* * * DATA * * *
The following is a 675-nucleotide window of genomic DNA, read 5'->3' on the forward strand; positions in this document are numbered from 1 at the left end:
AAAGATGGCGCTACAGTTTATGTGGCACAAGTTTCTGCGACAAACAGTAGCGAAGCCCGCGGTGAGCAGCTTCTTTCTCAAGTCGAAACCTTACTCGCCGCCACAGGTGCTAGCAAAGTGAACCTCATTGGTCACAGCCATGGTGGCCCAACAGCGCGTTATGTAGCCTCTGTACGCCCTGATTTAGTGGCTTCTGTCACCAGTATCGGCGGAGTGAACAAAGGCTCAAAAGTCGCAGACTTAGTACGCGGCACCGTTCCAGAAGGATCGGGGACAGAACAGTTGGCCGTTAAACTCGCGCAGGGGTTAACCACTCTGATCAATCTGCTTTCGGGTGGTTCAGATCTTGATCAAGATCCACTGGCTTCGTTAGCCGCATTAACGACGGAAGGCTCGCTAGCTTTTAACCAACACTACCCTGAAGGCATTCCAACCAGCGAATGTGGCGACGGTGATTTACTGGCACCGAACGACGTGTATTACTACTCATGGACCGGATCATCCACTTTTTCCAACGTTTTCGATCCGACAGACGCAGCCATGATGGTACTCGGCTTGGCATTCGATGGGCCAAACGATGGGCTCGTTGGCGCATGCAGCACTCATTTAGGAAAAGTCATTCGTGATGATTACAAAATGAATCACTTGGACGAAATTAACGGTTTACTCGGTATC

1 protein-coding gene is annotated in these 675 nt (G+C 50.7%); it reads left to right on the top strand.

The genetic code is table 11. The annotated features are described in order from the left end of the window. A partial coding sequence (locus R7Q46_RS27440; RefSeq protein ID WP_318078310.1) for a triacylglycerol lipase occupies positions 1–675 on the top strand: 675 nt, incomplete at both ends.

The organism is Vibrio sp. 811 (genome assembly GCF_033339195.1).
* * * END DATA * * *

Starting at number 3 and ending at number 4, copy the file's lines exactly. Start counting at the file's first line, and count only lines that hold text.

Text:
1 protein-coding gene is annotated in these 675 nt (G+C 50.7%); it reads left to right on the top strand.

The genetic code is table 11. The annotated features are described in order from the left end of the window. A partial coding sequence (locus R7Q46_RS27440; RefSeq protein ID WP_318078310.1) for a triacylglycerol lipase occupies positions 1–675 on the top strand: 675 nt, incomplete at both ends.